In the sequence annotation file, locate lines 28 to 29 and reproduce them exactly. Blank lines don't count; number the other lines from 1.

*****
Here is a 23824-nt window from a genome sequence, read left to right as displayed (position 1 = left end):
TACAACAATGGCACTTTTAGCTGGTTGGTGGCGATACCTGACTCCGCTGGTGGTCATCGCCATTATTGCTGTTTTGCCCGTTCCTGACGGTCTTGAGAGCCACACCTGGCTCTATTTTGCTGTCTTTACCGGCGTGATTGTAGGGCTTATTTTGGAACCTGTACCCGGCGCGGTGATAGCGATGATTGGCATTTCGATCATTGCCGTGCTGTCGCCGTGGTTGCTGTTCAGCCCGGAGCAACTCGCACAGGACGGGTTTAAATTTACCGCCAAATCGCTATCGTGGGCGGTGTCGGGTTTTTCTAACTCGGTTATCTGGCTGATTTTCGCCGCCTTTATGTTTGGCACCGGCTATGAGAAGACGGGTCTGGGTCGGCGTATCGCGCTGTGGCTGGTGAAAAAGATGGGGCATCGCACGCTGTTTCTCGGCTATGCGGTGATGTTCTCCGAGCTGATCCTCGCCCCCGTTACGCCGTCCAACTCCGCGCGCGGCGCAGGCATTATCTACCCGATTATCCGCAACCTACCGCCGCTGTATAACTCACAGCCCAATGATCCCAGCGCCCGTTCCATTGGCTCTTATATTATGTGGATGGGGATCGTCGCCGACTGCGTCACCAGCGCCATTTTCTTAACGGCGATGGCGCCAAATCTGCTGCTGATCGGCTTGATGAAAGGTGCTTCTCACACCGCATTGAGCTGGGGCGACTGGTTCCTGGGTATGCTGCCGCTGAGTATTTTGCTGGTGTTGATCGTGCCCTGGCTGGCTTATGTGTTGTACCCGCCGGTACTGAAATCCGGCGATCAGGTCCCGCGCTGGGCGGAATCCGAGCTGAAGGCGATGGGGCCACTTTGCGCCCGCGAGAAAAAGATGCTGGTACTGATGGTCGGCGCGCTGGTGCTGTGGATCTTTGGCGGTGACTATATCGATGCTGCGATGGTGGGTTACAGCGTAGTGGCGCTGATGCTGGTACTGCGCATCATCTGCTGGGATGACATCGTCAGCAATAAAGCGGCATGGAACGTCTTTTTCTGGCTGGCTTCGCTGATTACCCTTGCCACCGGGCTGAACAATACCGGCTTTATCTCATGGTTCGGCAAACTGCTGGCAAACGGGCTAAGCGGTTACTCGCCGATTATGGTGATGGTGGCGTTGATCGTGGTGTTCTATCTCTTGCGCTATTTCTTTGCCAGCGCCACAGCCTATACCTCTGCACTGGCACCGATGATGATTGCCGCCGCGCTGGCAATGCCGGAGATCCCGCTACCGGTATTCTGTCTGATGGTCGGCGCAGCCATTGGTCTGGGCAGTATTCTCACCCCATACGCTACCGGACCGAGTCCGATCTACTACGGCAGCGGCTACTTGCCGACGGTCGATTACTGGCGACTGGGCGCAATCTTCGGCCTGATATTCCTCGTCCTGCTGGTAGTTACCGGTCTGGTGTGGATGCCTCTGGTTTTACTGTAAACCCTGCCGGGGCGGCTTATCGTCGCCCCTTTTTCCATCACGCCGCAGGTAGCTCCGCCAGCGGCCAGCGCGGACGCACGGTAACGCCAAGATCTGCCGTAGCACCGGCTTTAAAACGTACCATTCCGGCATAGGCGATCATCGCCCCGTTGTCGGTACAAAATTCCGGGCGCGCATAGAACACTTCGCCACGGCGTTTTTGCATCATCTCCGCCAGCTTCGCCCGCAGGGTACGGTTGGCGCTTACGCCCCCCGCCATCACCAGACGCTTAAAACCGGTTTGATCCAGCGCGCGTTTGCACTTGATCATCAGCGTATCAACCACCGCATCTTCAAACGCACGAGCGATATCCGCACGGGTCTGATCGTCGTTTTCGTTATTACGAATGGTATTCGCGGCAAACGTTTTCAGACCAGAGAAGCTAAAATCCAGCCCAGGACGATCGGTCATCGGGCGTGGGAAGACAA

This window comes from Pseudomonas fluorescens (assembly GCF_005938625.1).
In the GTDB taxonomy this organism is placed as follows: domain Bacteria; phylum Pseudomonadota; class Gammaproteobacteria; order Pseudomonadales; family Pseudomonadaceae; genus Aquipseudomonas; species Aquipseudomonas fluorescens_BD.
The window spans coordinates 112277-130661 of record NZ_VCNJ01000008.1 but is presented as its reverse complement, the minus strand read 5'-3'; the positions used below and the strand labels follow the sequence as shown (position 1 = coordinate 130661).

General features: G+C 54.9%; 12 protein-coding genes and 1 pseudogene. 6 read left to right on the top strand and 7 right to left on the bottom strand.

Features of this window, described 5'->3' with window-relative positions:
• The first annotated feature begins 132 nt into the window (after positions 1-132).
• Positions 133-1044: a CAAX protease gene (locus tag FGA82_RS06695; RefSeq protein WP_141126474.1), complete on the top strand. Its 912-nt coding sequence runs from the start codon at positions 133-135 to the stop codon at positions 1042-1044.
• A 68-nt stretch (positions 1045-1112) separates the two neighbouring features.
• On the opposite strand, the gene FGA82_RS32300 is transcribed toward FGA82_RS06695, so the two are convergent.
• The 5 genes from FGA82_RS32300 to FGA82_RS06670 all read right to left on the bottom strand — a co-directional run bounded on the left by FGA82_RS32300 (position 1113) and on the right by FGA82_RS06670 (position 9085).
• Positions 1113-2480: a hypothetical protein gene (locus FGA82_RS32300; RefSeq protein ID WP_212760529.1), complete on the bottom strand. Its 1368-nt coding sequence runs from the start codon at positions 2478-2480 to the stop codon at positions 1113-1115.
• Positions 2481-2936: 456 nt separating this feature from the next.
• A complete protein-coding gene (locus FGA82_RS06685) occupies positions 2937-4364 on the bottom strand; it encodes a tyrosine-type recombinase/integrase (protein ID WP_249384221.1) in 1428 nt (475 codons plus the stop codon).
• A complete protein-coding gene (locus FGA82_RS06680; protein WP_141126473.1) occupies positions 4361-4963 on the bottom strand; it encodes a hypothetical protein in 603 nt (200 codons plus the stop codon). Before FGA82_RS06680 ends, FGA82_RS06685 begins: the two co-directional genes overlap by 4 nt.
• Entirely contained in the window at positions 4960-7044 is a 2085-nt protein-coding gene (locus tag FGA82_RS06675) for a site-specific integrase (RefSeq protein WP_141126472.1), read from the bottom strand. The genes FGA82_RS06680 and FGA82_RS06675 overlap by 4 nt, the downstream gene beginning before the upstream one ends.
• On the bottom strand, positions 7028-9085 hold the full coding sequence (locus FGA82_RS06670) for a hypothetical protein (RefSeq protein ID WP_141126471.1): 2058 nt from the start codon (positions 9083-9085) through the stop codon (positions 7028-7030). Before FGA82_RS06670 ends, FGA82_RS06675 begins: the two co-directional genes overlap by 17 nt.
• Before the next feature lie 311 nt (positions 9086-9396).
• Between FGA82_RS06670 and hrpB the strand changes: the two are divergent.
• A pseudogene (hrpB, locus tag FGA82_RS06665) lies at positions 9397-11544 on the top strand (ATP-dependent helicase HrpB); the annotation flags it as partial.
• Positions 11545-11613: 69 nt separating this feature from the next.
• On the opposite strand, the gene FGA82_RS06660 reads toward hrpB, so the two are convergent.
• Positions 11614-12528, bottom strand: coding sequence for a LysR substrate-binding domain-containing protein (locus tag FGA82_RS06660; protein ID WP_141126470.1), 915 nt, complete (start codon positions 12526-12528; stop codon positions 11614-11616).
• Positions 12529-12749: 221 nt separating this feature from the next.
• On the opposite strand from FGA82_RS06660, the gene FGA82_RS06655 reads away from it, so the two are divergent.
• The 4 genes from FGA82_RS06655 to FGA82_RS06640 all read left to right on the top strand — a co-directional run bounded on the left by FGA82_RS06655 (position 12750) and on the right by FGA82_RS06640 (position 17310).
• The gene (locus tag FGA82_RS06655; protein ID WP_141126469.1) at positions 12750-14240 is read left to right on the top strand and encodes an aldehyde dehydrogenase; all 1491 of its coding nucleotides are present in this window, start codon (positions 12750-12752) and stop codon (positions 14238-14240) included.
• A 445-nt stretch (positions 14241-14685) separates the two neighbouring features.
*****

• The gene (locus tag FGA82_RS06655; protein ID WP_141126469.1) at positions 12750-14240 is read left to right on the top strand and encodes an aldehyde dehydrogenase; all 1491 of its coding nucleotides are present in this window, start codon (positions 12750-12752) and stop codon (positions 14238-14240) included.
• A 445-nt stretch (positions 14241-14685) separates the two neighbouring features.